I think the home looks pretty good, but I would bring the lights out to maybe 14-18 inches, and maybe bump up to 35 watters if you need. narrow triangles get you drama, so that would be 12 to 24 degrees, a nice flood would be with 20 watt 30-36 degrees, or 35 watts for more brightness. 60 degree 35 watters would get you full wash flood on the home and still reach the eaves, but not very night sky friendly.

I am not a fan of shielding your home from street lights, they are there for walking safety and security. while I love drama and a well uplit home, and light certainly looks better contrasted with dark, safety and security for your street rank higher for me.

steveparrott
07-06-2010, 10:24 AM
I think you're pretty close to ideal. Just a few suggestions.

I'd move the two uplights by the front door about 2 ft. farther away from the door. This will help to accentuate the inset-outset stacked brick work and angle the carriage light shadows so they aim inwards instead of straight up and down.

The other thing is to very precisely aim the bullets to eliminate the hot spots on the house. This is not so easy to do, but is easier when the bullet is less than than a foot from the structure.

bcg
07-06-2010, 04:50 PM
Thanks for the suggestions. I went ahead and got some permanent stuff to set this up. I'm using a couple of Cast bullets by the door (those will be visible and I really like the bronze) and Alliance bullets in the other areas where no one is going to see the fixture. No path lights for now, my wife wants the Cast Savannah and they just aren't in the budget at the moment. I'm putting 35W 36* lamps in the Alliance fixtures and I'm going to try 35W 24* lamps at the front door. I did move the fixtures back about a foot from where they were but we've got Azelias right there by the front door so that may be as far back as I can go. I'm going to tweak on it tonight and see how it looks and I'll post some more pictures of the "final" product for the house.

Next step will be the 2 Live Oaks in the front and then maybe a couple of gutter mount fixtures for the peak, depending on how things look with the new setup.

bcg
07-06-2010, 10:55 PM
OK, here is the "final" version of the house. I'm MUCH happier with the way this looks. Steve, I'd like to especially thank you for the suggestion to move the front door lights out a couple of feet, that really helped me achieve what I was after.

So, what say you guys now?

cgaengineer
07-06-2010, 10:56 PM
Much better!
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Lite Headed
07-06-2010, 11:36 PM
OK, here is the "final" version of the house. I'm MUCH happier with the way this looks. Steve, I'd like to especially thank you for the suggestion to move the front door lights out a couple of feet, that really helped me achieve what I was after.

So, what say you guys now?

Too hot on the front left corner, and the front right corner either needs a minor fixture relocation or a major tree form ligustrum pruning. :laugh:
You could still bring in additional height by adding fixtures to the gutters to softly accentuate the roof.

INTEGRA Bespoke Lighting
07-06-2010, 11:46 PM
Chillax... it is much better now than previous. Enjoy!

bcg
07-06-2010, 11:51 PM
I like the shadowy backlight from the ligustrom on the right. I thought about adjusting the left side out a little, I still might.

Also, in my defense, I didn't take the time to setup the tripod and I shot this at 800 ISO for a faster shutter, so it's a little soft and definitely over exposed. It's not as hot in person as it looks in the picture.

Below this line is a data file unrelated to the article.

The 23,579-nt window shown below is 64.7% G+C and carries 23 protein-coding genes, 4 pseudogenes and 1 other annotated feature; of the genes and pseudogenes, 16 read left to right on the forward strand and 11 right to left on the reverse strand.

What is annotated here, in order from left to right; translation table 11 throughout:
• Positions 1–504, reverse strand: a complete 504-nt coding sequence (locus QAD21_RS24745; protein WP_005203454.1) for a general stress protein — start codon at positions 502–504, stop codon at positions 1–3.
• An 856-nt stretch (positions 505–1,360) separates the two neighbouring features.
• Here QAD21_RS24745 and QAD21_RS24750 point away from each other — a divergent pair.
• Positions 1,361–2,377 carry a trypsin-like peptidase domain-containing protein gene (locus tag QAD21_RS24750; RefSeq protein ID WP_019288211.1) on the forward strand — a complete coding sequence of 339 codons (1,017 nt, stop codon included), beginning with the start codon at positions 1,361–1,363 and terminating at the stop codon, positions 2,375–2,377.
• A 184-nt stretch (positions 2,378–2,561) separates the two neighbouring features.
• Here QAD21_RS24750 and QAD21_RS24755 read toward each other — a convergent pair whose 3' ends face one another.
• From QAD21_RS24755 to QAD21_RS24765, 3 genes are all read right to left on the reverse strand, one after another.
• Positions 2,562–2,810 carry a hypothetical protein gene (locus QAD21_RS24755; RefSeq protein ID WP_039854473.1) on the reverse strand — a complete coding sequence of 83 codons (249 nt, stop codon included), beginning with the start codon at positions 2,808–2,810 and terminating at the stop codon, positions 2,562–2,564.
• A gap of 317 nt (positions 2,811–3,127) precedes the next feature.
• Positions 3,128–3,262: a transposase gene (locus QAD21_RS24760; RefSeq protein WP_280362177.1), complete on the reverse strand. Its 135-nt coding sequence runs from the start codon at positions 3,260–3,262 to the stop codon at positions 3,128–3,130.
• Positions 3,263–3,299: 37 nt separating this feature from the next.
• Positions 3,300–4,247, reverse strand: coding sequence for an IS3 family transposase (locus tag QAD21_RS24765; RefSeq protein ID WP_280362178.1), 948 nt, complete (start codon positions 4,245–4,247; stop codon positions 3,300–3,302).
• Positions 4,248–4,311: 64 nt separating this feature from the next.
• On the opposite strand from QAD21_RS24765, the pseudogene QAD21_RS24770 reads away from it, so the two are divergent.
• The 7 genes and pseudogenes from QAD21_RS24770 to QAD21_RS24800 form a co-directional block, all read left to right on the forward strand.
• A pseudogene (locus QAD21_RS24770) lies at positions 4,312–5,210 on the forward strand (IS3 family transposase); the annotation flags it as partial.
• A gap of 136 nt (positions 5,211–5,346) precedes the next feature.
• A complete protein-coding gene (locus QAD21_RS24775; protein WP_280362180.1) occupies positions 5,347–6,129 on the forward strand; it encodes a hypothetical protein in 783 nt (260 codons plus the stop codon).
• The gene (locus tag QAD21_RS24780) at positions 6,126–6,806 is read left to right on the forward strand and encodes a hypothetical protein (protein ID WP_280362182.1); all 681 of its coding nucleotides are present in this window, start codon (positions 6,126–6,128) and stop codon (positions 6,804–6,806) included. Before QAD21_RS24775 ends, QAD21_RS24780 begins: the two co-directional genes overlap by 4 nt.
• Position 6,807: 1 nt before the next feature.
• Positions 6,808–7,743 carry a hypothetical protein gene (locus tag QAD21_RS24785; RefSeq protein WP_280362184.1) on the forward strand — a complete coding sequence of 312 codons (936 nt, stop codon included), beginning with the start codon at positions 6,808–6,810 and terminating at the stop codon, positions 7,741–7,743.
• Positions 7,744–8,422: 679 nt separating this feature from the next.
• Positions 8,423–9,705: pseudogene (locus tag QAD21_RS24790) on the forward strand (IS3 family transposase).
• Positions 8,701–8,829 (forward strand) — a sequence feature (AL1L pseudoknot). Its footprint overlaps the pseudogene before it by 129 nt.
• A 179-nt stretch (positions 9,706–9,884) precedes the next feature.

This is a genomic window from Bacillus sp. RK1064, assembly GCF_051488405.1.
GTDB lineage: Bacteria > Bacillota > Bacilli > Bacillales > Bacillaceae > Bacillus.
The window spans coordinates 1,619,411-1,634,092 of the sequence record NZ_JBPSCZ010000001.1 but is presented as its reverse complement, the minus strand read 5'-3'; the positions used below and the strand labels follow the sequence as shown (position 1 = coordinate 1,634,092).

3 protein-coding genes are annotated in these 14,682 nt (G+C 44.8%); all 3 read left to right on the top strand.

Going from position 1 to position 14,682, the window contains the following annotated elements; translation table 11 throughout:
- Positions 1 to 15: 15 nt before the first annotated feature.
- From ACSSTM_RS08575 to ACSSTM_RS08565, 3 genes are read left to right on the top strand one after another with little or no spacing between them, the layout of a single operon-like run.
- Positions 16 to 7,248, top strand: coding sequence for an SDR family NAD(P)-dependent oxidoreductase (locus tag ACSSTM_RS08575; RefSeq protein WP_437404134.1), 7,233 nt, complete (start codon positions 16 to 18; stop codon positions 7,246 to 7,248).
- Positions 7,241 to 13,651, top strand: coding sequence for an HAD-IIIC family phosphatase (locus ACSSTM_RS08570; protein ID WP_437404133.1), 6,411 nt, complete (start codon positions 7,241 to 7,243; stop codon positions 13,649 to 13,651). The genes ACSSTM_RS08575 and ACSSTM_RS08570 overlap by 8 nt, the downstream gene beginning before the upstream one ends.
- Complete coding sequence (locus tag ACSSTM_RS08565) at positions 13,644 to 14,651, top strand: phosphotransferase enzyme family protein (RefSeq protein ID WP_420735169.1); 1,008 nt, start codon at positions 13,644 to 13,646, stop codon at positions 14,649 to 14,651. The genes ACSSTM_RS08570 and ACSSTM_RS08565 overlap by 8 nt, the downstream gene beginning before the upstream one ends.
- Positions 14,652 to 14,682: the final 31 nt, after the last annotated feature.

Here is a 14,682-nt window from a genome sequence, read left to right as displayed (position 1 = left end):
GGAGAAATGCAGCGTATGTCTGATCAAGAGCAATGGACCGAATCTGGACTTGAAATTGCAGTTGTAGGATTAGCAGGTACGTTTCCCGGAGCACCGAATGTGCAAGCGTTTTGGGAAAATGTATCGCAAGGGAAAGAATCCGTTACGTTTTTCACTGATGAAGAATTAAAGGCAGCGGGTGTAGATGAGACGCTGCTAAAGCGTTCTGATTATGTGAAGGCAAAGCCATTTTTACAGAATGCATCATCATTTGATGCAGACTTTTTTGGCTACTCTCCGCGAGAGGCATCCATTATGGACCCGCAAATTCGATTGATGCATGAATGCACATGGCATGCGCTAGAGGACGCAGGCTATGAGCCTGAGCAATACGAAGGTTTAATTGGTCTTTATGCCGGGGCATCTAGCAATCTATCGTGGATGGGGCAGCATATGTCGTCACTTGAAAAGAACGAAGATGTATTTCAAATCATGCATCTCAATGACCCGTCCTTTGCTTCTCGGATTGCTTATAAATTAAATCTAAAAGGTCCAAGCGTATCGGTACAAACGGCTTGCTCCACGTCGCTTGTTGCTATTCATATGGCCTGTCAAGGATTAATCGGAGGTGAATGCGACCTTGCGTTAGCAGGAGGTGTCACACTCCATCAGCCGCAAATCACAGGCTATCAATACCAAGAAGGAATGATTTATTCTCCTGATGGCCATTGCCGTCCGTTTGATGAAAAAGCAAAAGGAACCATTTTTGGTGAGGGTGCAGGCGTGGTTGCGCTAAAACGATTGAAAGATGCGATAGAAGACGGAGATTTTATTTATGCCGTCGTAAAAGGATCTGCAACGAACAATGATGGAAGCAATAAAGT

I have not ruled gutter lights out, what's done is what I had a budget for right now. I still plan to add a couple of path lights and uplight the 2 live oaks as well. Too much rain has made irrigation work super slow right now and while I have plenty in the bank at the moment, I'm always hesitant to spend anything when it's slow so the rest of this will have to wait until we're busier again.

James, what would you change?

INTEGRA Bespoke Lighting
07-06-2010, 11:57 PM
I would add a NS Artisan to the fascia of the main gable shining down onto the front path and just slightly grazing the Brick and window in that gable end. This will Show the elevation off nicely and remove the need for any path lights leading up to the door. Depending on the ambient light there you may need to use a FMW in the fixture, but a BAB may work.

See the effect, not the source!

bcg
07-15-2010, 11:35 PM
Alright, I adjusted the left side out to eliminate the hot spot. I think I'm going to change the 2 insets on either side of the entry to 60* spreads and change the 2 entry lights to 36*. Right now they are 36* and 24*, respectively.

I kind of played with this in PhotoShop a little.

Lite Headed
07-16-2010, 12:28 AM
It still lacks balance from left to right. The TF ligustrum may look nice with the silouette, but it blocks the light needed to balance the left and right elevation of the home. Whats more, the wattage of the fixture on the right is too hot for a proper silhouette effect.

emby
07-16-2010, 10:15 AM
This is just my personal preference but I really like the dramatic look of a narrow beam spread when uplighting between the windows. In order to acheive that look I would place 12 degree or 24 degree bulbs on each side of the entrance. As far as the entrance goes make that your focal point and with that being said make it a little more dramatic by placing that fixture up in the gable as James suggested. I think that will make a huge difference without changing the bulbs at the entry.
You need to get more light up on the house at the right side to even things out. Focus on the house then work on adding a little splash to your trees and shrubs.
It really looks good with your placements all it needs now is some fine tuning. Great job.

Just my 2 cents.

Ken

bcg
08-01-2010, 11:52 PM
OK, so I made some of the adjustments suggested and added uplights on one of the trees in front. You can see the ambient light from the street light in the grass and on the sidewalk, it's a LOT to overcome. I called the utility to get a house side shield put on but so far all they've done is come out and take the dome lense off. I'll be calling them again in the morning.